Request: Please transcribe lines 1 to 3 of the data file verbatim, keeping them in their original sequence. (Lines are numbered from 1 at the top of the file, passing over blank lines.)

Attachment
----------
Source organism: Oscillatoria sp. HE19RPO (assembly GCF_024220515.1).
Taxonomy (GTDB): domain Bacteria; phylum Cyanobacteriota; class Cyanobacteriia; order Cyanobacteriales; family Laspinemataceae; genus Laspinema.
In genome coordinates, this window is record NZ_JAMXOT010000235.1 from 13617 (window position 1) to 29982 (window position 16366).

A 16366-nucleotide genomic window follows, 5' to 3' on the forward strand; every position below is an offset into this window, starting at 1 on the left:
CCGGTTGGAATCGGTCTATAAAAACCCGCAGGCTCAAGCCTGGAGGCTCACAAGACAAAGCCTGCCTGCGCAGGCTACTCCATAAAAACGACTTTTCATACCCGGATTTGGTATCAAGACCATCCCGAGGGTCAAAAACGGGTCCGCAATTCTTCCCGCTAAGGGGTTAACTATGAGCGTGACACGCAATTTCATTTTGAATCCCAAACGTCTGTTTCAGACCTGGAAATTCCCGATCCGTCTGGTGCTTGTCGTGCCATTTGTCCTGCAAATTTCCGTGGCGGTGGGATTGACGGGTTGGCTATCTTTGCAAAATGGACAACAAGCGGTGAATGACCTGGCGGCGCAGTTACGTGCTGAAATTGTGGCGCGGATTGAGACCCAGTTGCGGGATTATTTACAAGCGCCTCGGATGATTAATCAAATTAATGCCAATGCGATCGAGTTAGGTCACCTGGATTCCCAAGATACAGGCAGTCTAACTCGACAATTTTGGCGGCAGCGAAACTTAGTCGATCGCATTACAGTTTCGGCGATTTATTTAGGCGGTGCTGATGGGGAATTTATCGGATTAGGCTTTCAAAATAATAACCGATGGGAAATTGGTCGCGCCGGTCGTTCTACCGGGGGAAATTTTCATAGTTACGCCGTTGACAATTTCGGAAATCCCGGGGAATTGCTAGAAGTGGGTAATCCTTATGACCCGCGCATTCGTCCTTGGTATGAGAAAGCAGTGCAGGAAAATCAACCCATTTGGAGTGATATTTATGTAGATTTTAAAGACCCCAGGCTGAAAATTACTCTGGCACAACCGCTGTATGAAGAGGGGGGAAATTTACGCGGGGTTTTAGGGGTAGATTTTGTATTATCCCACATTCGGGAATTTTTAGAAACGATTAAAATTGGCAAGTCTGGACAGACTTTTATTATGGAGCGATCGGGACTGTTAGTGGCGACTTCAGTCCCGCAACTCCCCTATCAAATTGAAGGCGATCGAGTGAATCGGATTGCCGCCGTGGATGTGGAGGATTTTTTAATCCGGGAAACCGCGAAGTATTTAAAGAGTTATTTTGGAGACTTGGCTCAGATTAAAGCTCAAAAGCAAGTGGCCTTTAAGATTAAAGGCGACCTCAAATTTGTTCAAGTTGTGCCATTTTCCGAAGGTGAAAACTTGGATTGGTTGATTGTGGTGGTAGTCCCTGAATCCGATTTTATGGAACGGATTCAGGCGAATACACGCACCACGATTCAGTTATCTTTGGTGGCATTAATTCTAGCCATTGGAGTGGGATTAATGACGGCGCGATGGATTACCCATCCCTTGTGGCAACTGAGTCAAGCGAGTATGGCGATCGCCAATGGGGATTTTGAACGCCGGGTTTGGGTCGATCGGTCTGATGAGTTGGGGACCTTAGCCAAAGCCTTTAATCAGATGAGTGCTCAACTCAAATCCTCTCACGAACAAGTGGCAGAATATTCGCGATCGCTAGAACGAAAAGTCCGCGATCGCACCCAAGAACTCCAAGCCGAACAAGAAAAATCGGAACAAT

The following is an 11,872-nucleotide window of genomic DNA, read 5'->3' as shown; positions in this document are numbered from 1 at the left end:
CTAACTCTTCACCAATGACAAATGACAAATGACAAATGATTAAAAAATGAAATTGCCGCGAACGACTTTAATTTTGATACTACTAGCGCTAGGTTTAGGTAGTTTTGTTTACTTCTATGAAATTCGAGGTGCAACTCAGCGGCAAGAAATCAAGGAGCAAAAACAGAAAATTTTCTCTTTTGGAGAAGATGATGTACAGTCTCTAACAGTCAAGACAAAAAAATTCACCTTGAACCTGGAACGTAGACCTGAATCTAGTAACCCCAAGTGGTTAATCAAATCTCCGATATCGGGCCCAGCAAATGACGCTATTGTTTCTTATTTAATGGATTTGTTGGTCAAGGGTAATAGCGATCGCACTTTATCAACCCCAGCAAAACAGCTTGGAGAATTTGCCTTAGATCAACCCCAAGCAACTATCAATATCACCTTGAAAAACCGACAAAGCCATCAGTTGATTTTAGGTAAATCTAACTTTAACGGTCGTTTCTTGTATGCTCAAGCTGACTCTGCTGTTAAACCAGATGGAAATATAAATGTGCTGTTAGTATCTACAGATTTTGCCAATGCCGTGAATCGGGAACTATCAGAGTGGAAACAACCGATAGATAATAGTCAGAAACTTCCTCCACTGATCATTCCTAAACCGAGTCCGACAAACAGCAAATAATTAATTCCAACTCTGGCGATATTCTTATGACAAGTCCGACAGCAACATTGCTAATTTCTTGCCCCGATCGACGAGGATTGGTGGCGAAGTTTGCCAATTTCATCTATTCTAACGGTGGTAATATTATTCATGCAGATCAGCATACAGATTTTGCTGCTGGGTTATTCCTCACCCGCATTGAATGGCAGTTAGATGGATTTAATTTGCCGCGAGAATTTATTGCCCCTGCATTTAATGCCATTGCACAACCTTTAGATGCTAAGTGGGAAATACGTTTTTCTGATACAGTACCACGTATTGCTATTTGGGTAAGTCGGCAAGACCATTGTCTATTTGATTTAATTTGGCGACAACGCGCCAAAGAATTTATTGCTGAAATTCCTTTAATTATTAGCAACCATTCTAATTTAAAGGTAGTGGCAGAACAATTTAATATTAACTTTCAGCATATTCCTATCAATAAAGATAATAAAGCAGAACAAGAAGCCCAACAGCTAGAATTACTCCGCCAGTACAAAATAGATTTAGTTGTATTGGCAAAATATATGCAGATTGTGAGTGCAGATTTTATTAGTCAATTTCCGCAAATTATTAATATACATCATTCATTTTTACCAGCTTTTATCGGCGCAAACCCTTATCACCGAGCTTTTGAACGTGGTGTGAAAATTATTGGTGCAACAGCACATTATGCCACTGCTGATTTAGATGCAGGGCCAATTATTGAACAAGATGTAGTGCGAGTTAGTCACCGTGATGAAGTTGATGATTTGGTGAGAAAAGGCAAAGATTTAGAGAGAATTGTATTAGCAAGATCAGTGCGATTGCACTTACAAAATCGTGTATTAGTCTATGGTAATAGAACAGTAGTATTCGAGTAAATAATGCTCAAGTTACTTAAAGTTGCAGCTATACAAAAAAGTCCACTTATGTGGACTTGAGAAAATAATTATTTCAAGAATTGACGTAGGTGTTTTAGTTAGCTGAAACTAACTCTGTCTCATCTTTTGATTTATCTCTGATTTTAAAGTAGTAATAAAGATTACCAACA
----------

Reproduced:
Source organism: Oscillatoria sp. HE19RPO (assembly GCF_024220515.1).
Taxonomy (GTDB): domain Bacteria; phylum Cyanobacteriota; class Cyanobacteriia; order Cyanobacteriales; family Laspinemataceae; genus Laspinema.
In genome coordinates, this window is record NZ_JAMXOT010000235.1 from 13617 (window position 1) to 29982 (window position 16366).